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  • How to Train a Griffin! June 6, 2014

    Author: Beach Combing | in : Ancient , trackback

    detail of a griffin

    Beni Hassan is a collection of ancient Egyptian tombs in central Egypt. The tombs there have many precious illustrations of day-to-day life under the Pharoahs. And one of the most curious images is that above from the tomb of Khety (eleventh dynasty). Reader, what are you looking at? No, idea? Well, there is little doubt that this is a griffin (hawk’s head and a dog’s body), a fairly common creature in Egyptian iconography, one probably borrowed from the north of the Mediterranean or the Levant, but one that was entirely naturalized by the second millennium BC. The problem is that here the griffin is portrayed as, say it quietly, a pet with a leash on its neck and the text above says: ‘Her name is Saget’. What do we do with this domesticated monster, which may, to judge by the colours have had folded wings? Two possible scenarios jump to mind.

    1) Syrian merchants had brought a baby griffin down the trade routes from Scythia and the creature had, at least briefly, lived with Khety. However, after a fight with a resident dragon chick, the griffin died and had to be buried under a pyramid.

    2) Relax, crytozoologists, this is a mythological creature that has been included in a wall painting as a pet. But it is a joke! Didn’t you know that the ancient Egyptians had a great sense of humour? In fact, their shades are laughing at you now.

    If you don’t like either of these explanations, and Egyptologists do seem a little antsy about the second explanation, don’t panic. A third explanation has also been offered. Namely that:

    3) A dog bitch was dressed up to look like a griffin and spent her time bumping into things because she couldn’t see properly through her hawk mask and her straw lotus tail kept knocking glasses off the parlour table.

    Perhaps in an earlier life you threw an ivory Egyptian magic wand across the courtyard and shouted: ‘Fetch, Saget!, Fetch!’

    In truth, I like number three not because I think for a second that it is correct but because an Egyptologist seriously suggested it.

    Other thoughts? drbeachcombing At yahoo DOT com


    Included here is a more typical image of a griffin (middle), in association with other fantastic Egyptian animals, out in the wastes: which would you least like to meet in the middle of the night? The image is roughly contemporary and comes from the same site: though not the same tomb. Note lack of leash!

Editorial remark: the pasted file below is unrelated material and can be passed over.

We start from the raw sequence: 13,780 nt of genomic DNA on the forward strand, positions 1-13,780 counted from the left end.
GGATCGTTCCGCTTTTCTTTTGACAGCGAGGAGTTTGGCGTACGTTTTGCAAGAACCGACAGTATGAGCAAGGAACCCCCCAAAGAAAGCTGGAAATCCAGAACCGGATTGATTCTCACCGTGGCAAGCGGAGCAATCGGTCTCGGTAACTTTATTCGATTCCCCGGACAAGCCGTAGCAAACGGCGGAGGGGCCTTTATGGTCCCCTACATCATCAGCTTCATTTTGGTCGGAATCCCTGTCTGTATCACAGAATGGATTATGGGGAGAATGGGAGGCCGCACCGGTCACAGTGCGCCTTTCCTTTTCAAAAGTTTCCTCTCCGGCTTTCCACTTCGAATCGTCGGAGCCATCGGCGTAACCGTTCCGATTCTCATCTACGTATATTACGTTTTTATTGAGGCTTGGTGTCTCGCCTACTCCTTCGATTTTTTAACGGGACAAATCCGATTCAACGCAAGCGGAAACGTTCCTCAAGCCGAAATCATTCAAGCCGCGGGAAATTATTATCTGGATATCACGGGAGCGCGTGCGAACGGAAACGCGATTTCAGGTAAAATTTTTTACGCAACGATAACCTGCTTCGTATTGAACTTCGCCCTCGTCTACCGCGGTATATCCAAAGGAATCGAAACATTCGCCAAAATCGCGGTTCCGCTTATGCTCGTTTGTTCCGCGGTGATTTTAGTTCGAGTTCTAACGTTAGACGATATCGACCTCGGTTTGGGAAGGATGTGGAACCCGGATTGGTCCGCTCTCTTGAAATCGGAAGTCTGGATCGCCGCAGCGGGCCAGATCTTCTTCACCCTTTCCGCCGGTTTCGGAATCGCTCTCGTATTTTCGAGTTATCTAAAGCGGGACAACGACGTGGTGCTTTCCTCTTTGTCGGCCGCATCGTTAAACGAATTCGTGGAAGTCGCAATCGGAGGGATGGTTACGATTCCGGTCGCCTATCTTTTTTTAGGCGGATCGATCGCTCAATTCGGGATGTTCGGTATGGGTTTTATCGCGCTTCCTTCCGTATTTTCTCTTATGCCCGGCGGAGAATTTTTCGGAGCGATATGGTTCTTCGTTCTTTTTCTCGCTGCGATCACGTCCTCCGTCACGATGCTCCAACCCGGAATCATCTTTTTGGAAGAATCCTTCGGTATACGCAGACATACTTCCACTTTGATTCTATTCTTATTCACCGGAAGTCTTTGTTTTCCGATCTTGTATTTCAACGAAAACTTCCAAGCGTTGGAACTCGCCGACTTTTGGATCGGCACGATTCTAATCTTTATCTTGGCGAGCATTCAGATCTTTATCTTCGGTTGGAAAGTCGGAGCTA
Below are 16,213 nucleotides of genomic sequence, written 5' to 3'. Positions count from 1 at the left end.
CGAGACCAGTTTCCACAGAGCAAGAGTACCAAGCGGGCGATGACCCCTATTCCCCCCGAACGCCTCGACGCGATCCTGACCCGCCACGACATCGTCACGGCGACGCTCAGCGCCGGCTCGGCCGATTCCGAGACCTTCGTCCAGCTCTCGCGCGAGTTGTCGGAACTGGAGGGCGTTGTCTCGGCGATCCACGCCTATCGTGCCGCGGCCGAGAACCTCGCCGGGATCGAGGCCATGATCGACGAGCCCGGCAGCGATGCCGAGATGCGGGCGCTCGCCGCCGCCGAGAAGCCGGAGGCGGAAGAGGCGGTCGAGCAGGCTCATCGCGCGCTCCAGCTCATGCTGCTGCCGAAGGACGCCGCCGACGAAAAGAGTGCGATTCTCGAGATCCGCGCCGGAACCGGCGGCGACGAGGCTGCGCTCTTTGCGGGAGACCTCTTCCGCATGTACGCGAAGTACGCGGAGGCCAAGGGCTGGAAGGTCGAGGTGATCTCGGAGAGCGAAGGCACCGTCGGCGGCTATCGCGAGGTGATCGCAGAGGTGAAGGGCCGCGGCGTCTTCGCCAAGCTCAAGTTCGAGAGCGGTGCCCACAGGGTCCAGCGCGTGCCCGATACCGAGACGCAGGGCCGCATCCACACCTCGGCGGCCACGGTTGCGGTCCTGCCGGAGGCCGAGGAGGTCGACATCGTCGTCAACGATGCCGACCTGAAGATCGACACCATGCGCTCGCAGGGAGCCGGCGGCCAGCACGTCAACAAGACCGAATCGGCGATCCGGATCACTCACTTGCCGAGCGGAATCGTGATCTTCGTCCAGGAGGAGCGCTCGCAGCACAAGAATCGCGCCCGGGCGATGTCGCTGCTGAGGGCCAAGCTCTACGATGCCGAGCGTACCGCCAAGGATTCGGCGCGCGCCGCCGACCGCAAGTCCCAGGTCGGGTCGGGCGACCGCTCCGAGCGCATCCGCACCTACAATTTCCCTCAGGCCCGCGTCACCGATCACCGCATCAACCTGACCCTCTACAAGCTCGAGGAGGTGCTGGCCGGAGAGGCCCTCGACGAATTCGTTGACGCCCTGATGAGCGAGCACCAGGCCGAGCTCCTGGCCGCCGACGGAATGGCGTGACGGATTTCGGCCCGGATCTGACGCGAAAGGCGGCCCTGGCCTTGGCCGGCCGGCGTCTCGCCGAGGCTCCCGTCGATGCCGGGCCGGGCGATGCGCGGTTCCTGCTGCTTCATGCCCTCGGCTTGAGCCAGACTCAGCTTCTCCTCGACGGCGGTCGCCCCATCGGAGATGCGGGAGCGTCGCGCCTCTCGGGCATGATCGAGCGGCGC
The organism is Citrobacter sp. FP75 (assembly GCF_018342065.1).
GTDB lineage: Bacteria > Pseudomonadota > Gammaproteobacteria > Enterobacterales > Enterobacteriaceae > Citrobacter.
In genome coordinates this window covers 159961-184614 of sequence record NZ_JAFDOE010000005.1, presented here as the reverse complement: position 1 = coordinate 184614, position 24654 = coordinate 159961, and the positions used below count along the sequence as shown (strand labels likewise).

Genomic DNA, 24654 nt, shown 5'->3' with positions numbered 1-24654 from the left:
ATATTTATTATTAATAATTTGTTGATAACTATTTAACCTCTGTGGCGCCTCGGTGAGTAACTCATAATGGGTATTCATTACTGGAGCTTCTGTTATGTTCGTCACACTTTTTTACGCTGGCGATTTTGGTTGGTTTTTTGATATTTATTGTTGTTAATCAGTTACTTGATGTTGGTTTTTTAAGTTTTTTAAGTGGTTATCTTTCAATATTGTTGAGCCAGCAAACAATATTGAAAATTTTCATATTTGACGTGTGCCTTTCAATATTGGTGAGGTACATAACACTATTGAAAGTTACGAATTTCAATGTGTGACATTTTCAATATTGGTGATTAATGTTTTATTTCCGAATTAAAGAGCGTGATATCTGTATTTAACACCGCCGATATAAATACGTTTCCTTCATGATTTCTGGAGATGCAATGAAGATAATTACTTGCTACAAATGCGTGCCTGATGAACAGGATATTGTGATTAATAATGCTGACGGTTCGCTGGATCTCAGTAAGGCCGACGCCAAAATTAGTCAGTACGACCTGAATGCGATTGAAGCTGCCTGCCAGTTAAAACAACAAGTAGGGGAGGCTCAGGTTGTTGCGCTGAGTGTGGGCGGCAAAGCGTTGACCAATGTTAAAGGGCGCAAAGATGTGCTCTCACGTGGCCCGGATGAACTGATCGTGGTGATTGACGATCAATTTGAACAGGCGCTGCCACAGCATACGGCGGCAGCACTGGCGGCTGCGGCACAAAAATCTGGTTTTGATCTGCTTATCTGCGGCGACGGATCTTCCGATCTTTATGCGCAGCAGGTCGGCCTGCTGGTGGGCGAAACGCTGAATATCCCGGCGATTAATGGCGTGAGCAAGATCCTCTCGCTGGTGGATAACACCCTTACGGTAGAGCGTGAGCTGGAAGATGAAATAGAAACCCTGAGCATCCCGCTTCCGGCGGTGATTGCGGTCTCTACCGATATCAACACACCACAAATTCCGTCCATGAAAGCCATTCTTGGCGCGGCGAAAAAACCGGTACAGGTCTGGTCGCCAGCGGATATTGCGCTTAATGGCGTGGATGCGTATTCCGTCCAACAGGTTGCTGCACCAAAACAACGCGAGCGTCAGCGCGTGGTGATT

26 June 2014: Judith from Zenobia writes ‘I come rather late to your griffin post.  Far be it from me to critique what is written tongue-in-cheek but two points that your amused/bemused readers might wish to know. First, though I won’t swear to it, I doubt that the image and idea of the griffin is borrowed from Mesopotamia or the Levant.  The Egyptian winged griffin goes back to the predynastic period (ca. 3150 BCE) where it appears on the so-called ‘Two Dog Palette’ in the Ashmolean Museum and on a gold leaf knife handle from Gebel Tarif.  This is, of course, a period with much iconographic influence from Mesopotamia; for example, the snake-lion.  Still, I don’t know of equally early griffins (bird-headed lions, with and without wings) from those regions.  Second, Middle Kingdom griffins are given three different names: (a) sfr, perhaps coming from a Semitic language meaning something like ‘on the mountain’ or ‘in the desert’, a beast shown with wings hunting wild animals in the desert; (b) tsts, winged and wearing a kind of (horned?) headdress, war-like and trampling enemies, which becomes the royal griffin (not always with wings) from the 5th and 6th Dynasties onwards; and (c) the z3gt-griffin from Bene Hasan and El-Bersheh — both near the Egyptian-Canaan border: that is your Saget, and both examples are probably wingless and wear collars.  ‘Fetch Saget!’ is an unlikely command as the full text has been restored (rightly or wrongly) — to read z3w nzt r rn=s, ‘Protector of the throne in accordance with her name’.  Rather a mouthful for a pet’s name.  Incidentally, female griffins do appear from time to time and pop up again on Minoan Crete: once even shown with baby griffins.  So now we know how they procreate!’ Thanks Judith apologies that this went up so late!